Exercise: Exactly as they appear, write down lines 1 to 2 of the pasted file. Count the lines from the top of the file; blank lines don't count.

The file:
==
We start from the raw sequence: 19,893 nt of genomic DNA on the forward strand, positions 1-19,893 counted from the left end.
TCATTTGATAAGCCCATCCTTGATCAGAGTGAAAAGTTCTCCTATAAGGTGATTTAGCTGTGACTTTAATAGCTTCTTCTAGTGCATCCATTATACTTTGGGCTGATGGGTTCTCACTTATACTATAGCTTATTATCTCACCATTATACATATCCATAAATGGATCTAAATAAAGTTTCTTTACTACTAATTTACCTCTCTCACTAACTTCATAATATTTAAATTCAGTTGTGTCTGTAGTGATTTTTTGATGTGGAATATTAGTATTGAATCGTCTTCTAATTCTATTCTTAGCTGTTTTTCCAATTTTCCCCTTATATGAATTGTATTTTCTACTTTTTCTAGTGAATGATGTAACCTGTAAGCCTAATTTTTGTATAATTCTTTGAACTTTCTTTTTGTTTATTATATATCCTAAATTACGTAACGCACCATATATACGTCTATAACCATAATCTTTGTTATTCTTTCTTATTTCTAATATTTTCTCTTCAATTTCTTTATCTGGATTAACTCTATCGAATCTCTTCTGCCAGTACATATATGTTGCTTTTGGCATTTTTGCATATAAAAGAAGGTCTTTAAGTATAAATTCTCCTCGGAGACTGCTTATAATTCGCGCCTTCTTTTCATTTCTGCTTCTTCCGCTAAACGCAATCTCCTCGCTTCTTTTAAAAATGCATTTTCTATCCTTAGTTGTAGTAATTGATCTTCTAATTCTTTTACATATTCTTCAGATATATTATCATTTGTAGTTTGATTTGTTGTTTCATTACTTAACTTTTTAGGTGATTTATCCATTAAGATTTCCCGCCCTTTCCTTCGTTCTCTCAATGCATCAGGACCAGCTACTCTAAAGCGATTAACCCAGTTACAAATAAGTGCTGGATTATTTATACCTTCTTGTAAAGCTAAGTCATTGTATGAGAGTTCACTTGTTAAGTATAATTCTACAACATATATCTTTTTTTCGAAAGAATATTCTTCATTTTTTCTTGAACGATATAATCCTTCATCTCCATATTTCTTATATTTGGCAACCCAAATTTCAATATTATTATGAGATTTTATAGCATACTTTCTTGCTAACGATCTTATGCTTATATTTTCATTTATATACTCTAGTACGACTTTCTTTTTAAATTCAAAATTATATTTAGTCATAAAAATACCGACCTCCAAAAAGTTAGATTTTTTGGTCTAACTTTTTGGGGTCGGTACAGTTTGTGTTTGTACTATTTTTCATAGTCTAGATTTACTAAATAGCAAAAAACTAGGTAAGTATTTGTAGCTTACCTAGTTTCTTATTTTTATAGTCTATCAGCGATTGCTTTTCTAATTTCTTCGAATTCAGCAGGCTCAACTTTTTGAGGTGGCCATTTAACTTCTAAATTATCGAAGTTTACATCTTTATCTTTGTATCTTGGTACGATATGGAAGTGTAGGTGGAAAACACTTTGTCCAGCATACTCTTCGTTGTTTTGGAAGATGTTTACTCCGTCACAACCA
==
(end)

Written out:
We start from the raw sequence: 19,893 nt of genomic DNA on the forward strand, positions 1-19,893 counted from the left end.
TCATTTGATAAGCCCATCCTTGATCAGAGTGAAAAGTTCTCCTATAAGGTGATTTAGCTGTGACTTTAATAGCTTCTTCTAGTGCATCCATTATACTTTGGGCTGATGGGTTCTCACTTATACTATAGCTTATTATCTCACCATTATACATATCCATAAATGGATCTAAATAAAGTTTCTTTACTACTAATTTACCTCTCTCACTAACTTCATAATATTTAAATTCAGTTGTGTCTGTAGTGATTTTTTGATGTGGAATATTAGTATTGAATCGTCTTCTAATTCTATTCTTAGCTGTTTTTCCAATTTTCCCCTTATATGAATTGTATTTTCTACTTTTTCTAGTGAATGATGTAACCTGTAAGCCTAATTTTTGTATAATTCTTTGAACTTTCTTTTTGTTTATTATATATCCTAAATTACGTAACGCACCATATATACGTCTATAACCATAATCTTTGTTATTCTTTCTTATTTCTAATATTTTCTCTTCAATTTCTTTATCTGGATTAACTCTATCGAATCTCTTCTGCCAGTACATATATGTTGCTTTTGGCATTTTTGCATATAAAAGAAGGTCTTTAAGTATAAATTCTCCTCGGAGACTGCTTATAATTCGCGCCTTCTTTTCATTTCTGCTTCTTCCGCTAAACGCAATCTCCTCGCTTCTTTTAAAAATGCATTTTCTATCCTTAGTTGTAGTAATTGATCTTCTAATTCTTTTACATATTCTTCAGATATATTATCATTTGTAGTTTGATTTGTTGTTTCATTACTTAACTTTTTAGGTGATTTATCCATTAAGATTTCCCGCCCTTTCCTTCGTTCTCTCAATGCATCAGGACCAGCTACTCTAAAGCGATTAACCCAGTTACAAATAAGTGCTGGATTATTTATACCTTCTTGTAAAGCTAAGTCATTGTATGAGAGTTCACTTGTTAAGTATAATTCTACAACATATATCTTTTTTTCGAAAGAATATTCTTCATTTTTTCTTGAACGATATAATCCTTCATCTCCATATTTCTTATATTTGGCAACCCAAATTTCAATATTATTATGAGATTTTATAGCATACTTTCTTGCTAACGATCTTATGCTTATATTTTCATTTATATACTCTAGTACGACTTTCTTTTTAAATTCAAAATTATATTTAGTCATAAAAATACCGACCTCCAAAAAGTTAGATTTTTTGGTCTAACTTTTTGGGGTCGGTACAGTTTGTGTTTGTACTATTTTTCATAGTCTAGATTTACTAAATAGCAAAAAACTAGGTAAGTATTTGTAGCTTACCTAGTTTCTTATTTTTATAGTCTATCAGCGATTGCTTTTCTAATTTCTTCGAATTCAGCAGGCTCAACTTTTTGAGGTGGCCATTTAACTTCTAAATTATCGAAGTTTACATCTTTATCTTTGTATCTTGGTACGATATGGAAGTGTAGGTGGAAAACACTTTGTCCAGCATACTCTTCGTTGTTTTGGAAGATGTTTACTCCGTCACAACCA